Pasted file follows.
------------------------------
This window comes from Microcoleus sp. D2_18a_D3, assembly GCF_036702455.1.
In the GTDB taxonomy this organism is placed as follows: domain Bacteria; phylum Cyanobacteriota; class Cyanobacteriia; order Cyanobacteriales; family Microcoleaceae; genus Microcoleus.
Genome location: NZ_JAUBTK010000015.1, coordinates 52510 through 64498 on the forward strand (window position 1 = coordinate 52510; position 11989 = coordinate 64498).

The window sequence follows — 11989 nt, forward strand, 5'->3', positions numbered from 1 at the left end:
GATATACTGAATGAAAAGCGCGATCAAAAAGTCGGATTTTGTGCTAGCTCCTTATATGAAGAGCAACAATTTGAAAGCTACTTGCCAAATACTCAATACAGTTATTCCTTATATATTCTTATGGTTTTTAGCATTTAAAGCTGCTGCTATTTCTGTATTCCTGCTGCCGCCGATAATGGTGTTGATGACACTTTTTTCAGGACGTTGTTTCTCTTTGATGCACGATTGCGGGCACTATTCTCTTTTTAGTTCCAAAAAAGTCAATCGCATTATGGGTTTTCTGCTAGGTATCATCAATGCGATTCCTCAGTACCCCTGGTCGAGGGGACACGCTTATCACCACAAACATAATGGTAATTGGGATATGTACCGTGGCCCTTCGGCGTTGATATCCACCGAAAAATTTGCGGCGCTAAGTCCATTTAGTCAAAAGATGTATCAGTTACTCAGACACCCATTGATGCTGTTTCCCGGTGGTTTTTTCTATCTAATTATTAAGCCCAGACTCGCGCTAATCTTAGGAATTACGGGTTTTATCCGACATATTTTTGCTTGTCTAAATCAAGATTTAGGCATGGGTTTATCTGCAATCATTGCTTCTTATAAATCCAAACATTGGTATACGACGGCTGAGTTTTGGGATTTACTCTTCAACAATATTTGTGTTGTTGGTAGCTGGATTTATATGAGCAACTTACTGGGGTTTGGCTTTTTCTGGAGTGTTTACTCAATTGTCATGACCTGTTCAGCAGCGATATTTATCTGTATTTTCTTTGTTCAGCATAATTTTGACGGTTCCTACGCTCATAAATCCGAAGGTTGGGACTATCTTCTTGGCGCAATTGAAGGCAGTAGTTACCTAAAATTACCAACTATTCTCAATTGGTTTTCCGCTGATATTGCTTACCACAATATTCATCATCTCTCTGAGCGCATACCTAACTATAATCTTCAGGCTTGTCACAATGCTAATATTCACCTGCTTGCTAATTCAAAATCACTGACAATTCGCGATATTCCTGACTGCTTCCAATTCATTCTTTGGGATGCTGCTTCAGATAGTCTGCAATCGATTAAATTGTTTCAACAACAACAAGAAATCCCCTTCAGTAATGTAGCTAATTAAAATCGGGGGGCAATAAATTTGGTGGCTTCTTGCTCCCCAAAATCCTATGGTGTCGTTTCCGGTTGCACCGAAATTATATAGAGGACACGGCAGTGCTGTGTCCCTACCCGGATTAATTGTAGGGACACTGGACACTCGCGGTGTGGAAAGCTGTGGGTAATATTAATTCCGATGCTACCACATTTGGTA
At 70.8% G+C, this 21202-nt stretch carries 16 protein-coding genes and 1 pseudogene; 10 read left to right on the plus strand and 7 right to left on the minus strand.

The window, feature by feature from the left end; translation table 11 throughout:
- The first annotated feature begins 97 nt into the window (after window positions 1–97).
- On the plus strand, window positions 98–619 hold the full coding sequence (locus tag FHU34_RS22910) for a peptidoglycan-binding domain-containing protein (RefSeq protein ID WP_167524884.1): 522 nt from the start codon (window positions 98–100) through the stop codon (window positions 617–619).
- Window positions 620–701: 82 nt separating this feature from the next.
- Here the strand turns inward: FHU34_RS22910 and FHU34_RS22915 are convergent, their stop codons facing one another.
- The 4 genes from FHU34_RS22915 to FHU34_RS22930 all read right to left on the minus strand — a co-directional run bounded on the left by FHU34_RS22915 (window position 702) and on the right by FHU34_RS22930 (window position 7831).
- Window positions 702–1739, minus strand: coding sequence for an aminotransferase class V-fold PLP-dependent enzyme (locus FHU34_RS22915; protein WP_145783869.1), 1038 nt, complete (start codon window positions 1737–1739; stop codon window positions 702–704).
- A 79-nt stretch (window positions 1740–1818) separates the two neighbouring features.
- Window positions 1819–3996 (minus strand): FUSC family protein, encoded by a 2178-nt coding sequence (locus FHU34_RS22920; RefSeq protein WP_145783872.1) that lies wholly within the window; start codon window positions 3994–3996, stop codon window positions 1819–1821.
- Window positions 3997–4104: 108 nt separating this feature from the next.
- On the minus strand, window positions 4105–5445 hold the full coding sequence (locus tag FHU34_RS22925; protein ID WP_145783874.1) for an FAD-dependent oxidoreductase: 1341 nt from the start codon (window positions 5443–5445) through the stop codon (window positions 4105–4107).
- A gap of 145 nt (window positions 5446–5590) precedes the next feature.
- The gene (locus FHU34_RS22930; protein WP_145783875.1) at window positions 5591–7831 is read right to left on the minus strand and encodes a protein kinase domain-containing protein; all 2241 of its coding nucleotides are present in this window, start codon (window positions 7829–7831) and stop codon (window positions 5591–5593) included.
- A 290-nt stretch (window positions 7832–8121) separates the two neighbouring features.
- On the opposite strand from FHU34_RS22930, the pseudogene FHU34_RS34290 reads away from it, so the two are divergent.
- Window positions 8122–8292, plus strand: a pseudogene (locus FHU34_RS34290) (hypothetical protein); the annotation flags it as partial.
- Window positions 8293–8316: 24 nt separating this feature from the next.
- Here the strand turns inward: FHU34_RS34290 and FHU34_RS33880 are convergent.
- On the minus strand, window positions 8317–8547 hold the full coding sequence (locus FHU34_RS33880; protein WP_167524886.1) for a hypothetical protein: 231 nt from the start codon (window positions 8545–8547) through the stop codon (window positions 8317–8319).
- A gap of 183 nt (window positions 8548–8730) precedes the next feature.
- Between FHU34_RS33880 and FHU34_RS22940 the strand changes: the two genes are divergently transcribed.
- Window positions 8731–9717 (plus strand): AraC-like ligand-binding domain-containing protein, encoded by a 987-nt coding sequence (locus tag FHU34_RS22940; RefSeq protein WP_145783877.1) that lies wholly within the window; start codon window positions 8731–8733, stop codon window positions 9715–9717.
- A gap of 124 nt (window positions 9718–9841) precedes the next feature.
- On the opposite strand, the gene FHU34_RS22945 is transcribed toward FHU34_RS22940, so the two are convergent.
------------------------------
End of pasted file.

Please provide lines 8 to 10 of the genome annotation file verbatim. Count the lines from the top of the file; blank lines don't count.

- The first annotated feature begins 97 nt into the window (after window positions 1–97).
- On the plus strand, window positions 98–619 hold the full coding sequence (locus tag FHU34_RS22910) for a peptidoglycan-binding domain-containing protein (RefSeq protein ID WP_167524884.1): 522 nt from the start codon (window positions 98–100) through the stop codon (window positions 617–619).
- Window positions 620–701: 82 nt separating this feature from the next.